The image was highly revered and bore the strange name “of the Standard” because in those times, the weight and measurement standards were kept right next to the image. In 1718, the name “Help of Christians” was added to the original name.
Up until the year 1753, the people of Todi venerated the original fresco placed in a semi-circular niche: the original fresco was already ruined and discolored and for this reason, later it was decided to replace it with a copy painted on canvas, but likewise representing the Holy Family of Bethlehem.
The devotion to Our Lady of the Standard became even more popular when a prodigy occurred on July 24, 1796. Our Lady was seen opening and closing her eyes on the painting: the prodigy lasted for twenty days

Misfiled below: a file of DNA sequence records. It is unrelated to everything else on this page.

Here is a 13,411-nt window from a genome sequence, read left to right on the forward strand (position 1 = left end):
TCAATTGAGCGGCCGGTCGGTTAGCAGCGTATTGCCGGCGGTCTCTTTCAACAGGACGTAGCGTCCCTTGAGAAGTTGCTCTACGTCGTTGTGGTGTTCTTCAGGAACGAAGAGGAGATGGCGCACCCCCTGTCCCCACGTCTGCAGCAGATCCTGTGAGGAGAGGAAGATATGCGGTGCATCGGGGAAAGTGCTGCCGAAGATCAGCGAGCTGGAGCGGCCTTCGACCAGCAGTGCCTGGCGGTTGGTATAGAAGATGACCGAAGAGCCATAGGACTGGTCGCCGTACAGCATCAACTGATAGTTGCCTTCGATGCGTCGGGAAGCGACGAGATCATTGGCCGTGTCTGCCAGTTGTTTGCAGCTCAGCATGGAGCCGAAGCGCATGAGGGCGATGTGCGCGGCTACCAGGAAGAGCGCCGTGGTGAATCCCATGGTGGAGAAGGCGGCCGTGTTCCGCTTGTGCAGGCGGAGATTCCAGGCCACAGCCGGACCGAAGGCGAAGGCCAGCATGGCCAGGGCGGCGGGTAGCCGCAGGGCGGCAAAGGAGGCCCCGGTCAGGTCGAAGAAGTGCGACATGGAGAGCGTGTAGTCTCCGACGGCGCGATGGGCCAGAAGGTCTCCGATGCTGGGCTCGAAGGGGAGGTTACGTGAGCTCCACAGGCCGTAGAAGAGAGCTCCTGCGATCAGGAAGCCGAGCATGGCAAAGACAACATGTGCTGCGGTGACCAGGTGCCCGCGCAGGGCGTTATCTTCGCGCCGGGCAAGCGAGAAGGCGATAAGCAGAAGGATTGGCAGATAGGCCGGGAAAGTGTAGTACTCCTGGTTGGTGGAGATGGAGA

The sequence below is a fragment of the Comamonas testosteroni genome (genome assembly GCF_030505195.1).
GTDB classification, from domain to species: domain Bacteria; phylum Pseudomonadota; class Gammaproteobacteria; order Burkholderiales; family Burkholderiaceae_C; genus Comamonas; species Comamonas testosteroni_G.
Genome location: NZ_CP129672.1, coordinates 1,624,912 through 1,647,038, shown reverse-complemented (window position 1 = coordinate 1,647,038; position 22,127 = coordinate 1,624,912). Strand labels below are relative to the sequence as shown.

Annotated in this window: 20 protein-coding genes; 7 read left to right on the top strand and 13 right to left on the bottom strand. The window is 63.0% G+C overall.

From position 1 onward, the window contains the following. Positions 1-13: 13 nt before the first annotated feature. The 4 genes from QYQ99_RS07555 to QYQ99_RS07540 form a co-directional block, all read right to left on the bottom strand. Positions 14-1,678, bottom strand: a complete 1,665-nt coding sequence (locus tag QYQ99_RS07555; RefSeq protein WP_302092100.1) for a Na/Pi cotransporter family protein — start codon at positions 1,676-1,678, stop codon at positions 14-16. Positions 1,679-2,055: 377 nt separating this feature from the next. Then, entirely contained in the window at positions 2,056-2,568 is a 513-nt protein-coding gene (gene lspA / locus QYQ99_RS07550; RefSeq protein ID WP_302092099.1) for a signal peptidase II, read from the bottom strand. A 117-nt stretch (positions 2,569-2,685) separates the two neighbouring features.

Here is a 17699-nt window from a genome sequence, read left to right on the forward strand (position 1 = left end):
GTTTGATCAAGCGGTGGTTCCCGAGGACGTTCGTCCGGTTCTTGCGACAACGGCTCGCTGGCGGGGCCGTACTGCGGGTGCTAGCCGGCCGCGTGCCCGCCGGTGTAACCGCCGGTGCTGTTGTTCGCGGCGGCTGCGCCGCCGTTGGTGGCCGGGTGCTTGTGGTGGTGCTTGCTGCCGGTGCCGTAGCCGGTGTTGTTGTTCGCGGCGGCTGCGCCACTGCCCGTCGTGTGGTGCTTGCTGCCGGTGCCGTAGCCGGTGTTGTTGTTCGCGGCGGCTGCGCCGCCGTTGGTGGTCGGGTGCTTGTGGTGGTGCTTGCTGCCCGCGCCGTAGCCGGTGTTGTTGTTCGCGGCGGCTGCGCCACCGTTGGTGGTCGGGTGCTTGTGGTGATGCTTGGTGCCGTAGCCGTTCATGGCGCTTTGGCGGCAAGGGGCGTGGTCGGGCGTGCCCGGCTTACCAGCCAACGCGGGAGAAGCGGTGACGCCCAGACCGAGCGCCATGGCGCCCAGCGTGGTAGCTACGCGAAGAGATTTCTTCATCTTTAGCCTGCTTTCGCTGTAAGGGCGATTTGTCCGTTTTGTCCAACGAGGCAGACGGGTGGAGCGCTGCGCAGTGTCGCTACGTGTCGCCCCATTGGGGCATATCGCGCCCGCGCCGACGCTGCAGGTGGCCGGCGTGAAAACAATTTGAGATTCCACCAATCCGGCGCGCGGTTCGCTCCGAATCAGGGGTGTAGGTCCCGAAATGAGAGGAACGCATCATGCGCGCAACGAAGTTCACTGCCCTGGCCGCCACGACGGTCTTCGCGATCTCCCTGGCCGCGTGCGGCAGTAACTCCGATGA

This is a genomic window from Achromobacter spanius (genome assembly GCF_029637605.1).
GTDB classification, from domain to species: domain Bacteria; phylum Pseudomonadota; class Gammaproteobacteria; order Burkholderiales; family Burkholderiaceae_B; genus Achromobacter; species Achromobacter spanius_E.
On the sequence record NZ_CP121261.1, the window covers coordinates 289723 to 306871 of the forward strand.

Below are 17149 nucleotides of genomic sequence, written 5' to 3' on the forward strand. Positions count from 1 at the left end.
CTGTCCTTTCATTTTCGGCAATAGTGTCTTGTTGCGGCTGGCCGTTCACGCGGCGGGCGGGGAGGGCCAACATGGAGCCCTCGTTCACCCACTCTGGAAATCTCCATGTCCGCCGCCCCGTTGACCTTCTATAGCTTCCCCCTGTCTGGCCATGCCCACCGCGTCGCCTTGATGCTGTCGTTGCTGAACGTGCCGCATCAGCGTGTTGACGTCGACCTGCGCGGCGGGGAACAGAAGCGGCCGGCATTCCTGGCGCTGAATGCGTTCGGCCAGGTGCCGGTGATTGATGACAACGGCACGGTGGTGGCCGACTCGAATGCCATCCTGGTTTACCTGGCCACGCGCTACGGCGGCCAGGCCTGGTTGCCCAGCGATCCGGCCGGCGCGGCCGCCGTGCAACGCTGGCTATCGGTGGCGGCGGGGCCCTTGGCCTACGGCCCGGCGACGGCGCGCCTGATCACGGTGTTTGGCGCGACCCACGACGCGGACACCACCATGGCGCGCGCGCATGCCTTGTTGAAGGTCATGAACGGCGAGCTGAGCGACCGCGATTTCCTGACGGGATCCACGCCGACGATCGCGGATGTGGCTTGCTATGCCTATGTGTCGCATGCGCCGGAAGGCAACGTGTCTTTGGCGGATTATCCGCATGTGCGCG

“It has now passed more or less 20 days, and Mary continues to console the people Todi, of whom are not weary to contemplate and venerate those amiable lights from her eyes” (Words of Bishop Giovanni Lotrecchi).
Unfortunately, in 1837 thieves stole the canvas of Our Lady along with all the ex-votes given to her by the people of Todi and the many pilgrims who visited her daily. Another copy was then made later on.
In 1890 the image was taken to the Church of St. Bonaventure, which from that moment assumed the name of the Shrine of Our Lady of the Standard.